Anyway, because I had forgotten to plan ahead and borrow the hard copies from my parents, I’d bought Five on a Treasure Island on my kindle and I realised as I was reading that it was already edited. The first warning sign was the kids calling their parents ‘mum and dad’. Surely it had been ‘Mother’ and ‘Daddy’ before? We googled and found that this new version has been super sanitised. Apparently there’s this whole controversial movement and the new versions are all adjusted not just to remove the casual racism (which I am appreciative of) and the overt sexism (I don’t think the line ‘as good as a boy’ will be appearing in the kindle version) – but also to modernise the dialogue and make it more relatable to today’s kids. Barney can’t just work occasionally at the docks anymore – he has to go to school. I assume there aren’t servants (no sign of a cook at Kirrin cottage yet, but I can’t remember if they had one in the original version of book 1 since George’s family was supposed to be struggling pre finding the ingots J). The kids don’t even wear jerseys and go bathing, they have jumpers and swim. This sort of stuff makes me a little less comfortable.
I mean, yes, I’m definitely adjusting the books for my boys. I don’t want anything I tell them, even through fiction, to lead them to think that boys aren’t supposed to cry or be afraid or that girls are the ones who clean up after you, or indeed that being brave and loyal and kind and generous and honest aren’t all 10,000 times more important than, and completely independent from, your gender.**** And absolutely, I won’t have racial slurs finding their way even innocently into my kids’ vocabulary, no matter how accurate they were for dialogue in the time period. But there comes a point where you have to say, look, these books were written in a particular time period, about a particular kind of family, and back then kids MIGHT have just been sent away to a farm after they’d been ill, and mightn’t have gone to school. Some kids didn’t have reliable adult care. And FFS, they’re set in 1950s England, I don’t care if my boys have to learn some new words for things – frocks and jerseys and bathing costumes won’t hurt them or anyone else.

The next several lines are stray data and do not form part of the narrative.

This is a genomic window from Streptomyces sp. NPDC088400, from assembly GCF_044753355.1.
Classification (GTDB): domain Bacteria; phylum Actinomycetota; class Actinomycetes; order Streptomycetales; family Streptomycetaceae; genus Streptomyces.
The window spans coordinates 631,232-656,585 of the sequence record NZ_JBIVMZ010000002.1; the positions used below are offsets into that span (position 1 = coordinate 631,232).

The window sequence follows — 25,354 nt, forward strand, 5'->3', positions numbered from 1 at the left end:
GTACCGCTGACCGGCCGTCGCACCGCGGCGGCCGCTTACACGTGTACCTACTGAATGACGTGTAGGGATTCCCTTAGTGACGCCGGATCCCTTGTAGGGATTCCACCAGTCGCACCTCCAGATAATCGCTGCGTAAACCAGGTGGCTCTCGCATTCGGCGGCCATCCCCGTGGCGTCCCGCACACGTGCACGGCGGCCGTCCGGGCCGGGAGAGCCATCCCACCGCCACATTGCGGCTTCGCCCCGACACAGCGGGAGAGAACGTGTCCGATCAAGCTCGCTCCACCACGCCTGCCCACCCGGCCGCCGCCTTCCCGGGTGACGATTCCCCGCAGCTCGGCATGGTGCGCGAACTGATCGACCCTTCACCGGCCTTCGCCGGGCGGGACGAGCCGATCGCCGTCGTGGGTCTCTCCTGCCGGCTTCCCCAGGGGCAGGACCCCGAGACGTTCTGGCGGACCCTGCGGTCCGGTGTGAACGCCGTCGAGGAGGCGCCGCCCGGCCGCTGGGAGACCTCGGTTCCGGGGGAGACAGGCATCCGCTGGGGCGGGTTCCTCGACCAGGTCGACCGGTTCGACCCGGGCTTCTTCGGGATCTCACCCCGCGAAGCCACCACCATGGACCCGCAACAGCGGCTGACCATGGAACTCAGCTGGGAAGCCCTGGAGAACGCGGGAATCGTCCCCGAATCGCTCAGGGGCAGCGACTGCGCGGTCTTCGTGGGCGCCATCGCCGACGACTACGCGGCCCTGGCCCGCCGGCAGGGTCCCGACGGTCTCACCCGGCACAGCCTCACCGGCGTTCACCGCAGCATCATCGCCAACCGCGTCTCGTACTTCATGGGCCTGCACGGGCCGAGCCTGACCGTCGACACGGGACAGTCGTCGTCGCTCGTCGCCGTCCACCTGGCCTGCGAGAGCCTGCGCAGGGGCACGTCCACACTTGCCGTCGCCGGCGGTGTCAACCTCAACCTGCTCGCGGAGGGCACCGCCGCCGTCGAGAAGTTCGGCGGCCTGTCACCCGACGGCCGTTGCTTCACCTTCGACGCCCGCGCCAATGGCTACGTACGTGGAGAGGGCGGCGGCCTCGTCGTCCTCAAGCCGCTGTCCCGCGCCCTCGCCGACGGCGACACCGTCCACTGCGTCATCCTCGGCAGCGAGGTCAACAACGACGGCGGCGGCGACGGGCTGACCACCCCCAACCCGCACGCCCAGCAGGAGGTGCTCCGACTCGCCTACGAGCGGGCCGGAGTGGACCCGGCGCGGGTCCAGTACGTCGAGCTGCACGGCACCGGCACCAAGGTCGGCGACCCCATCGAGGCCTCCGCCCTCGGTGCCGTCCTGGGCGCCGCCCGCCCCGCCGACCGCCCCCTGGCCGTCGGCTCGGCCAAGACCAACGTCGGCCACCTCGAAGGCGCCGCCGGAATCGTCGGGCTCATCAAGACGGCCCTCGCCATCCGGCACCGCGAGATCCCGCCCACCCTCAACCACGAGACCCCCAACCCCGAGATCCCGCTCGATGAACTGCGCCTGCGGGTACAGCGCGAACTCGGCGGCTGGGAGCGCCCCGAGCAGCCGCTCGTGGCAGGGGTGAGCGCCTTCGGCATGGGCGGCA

What do you guys think? How far should you go to modernise a book that’s very clearly stuck in a particular time period? Should it be left up to parents to perform verbal acrobatics to make sure Bessie gets as much of the action up the Faraway Tree as Jo? And for books they’ll read to themselves, do we trust them to understand for themselves that people treat each other differently now than they did 70 years ago?
* Graph of my long term memory
** Disclaimer: Loony has so far had basically none of his beautiful natural worldview pounded out of him by socialisation yet, so it would not occur to him that some people might even in our current day and age think he was odd for having pink as his favourite colour.
*** I can’t be arsed drawing a graph of what I see Sister the Younger’s long term memory looking like, but let’s just say there is a fucking massive wedge devoted to ‘the plot of every novel she has read since age 5, including entire paragraphs of dialogue from Enid Blyton books’
**** To be fair to Enid, some of the time the casual sexism seems almost forced in. Yes, when she has a group of boys and girls she’ll allocate the housework to the girls and have the boys be baffled with their obsession with dolls. But in general, and particularly when she wrote JUST about girls (as in the school stories), Enid’s young women (unless she was cruelly satirising American girls) were all concerned with being genuine, hard-working, sporty, adventurous, kind, generous, loyal, stoic types. With enormous appetites.